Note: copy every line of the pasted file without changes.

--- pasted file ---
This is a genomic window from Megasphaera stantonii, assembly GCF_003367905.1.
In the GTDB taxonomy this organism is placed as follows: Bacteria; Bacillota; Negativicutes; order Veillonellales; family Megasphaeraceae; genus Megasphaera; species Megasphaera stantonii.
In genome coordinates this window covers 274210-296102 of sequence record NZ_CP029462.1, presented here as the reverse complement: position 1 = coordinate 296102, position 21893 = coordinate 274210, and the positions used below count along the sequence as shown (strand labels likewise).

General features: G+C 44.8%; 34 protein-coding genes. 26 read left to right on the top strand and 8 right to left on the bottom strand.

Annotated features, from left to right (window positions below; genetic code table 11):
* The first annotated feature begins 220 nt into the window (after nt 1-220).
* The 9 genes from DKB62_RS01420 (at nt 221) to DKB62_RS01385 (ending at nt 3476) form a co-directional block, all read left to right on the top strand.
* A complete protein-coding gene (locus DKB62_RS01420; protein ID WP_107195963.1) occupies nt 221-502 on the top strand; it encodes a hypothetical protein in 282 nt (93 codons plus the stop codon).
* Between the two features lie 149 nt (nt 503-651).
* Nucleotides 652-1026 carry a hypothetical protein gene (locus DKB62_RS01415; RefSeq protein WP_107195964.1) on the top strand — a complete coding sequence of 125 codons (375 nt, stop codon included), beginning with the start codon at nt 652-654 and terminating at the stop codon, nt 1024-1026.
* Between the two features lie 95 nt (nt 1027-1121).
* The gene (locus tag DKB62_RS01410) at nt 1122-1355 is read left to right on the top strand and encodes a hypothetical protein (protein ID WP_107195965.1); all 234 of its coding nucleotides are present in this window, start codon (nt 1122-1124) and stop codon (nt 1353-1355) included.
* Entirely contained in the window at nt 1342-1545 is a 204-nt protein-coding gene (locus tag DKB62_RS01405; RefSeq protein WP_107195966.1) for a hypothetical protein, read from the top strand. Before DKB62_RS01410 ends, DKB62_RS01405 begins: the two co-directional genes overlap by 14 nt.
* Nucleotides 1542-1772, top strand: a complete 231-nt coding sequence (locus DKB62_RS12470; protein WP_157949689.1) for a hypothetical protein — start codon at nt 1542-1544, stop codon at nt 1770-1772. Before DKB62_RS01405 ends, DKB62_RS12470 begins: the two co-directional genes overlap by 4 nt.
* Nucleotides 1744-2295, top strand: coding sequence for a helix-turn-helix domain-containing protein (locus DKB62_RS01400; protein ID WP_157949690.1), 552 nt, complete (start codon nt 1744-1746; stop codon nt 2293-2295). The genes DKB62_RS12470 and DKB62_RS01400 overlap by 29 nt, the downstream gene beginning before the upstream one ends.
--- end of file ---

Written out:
This is a genomic window from Megasphaera stantonii, assembly GCF_003367905.1.
In the GTDB taxonomy this organism is placed as follows: Bacteria; Bacillota; Negativicutes; order Veillonellales; family Megasphaeraceae; genus Megasphaera; species Megasphaera stantonii.
In genome coordinates this window covers 274210-296102 of sequence record NZ_CP029462.1, presented here as the reverse complement: position 1 = coordinate 296102, position 21893 = coordinate 274210, and the positions used below count along the sequence as shown (strand labels likewise).

General features: G+C 44.8%; 34 protein-coding genes. 26 read left to right on the top strand and 8 right to left on the bottom strand.

Annotated features, from left to right (window positions below; genetic code table 11):
* The first annotated feature begins 220 nt into the window (after nt 1-220).
* The 9 genes from DKB62_RS01420 (at nt 221) to DKB62_RS01385 (ending at nt 3476) form a co-directional block, all read left to right on the top strand.
* A complete protein-coding gene (locus DKB62_RS01420; protein ID WP_107195963.1) occupies nt 221-502 on the top strand; it encodes a hypothetical protein in 282 nt (93 codons plus the stop codon).
* Between the two features lie 149 nt (nt 503-651).
* Nucleotides 652-1026 carry a hypothetical protein gene (locus DKB62_RS01415; RefSeq protein WP_107195964.1) on the top strand — a complete coding sequence of 125 codons (375 nt, stop codon included), beginning with the start codon at nt 652-654 and terminating at the stop codon, nt 1024-1026.
* Between the two features lie 95 nt (nt 1027-1121).
* The gene (locus tag DKB62_RS01410) at nt 1122-1355 is read left to right on the top strand and encodes a hypothetical protein (protein ID WP_107195965.1); all 234 of its coding nucleotides are present in this window, start codon (nt 1122-1124) and stop codon (nt 1353-1355) included.
* Entirely contained in the window at nt 1342-1545 is a 204-nt protein-coding gene (locus tag DKB62_RS01405; RefSeq protein WP_107195966.1) for a hypothetical protein, read from the top strand. Before DKB62_RS01410 ends, DKB62_RS01405 begins: the two co-directional genes overlap by 14 nt.
* Nucleotides 1542-1772, top strand: a complete 231-nt coding sequence (locus DKB62_RS12470; protein WP_157949689.1) for a hypothetical protein — start codon at nt 1542-1544, stop codon at nt 1770-1772. Before DKB62_RS01405 ends, DKB62_RS12470 begins: the two co-directional genes overlap by 4 nt.
* Nucleotides 1744-2295, top strand: coding sequence for a helix-turn-helix domain-containing protein (locus DKB62_RS01400; protein ID WP_157949690.1), 552 nt, complete (start codon nt 1744-1746; stop codon nt 2293-2295). The genes DKB62_RS12470 and DKB62_RS01400 overlap by 29 nt, the downstream gene beginning before the upstream one ends.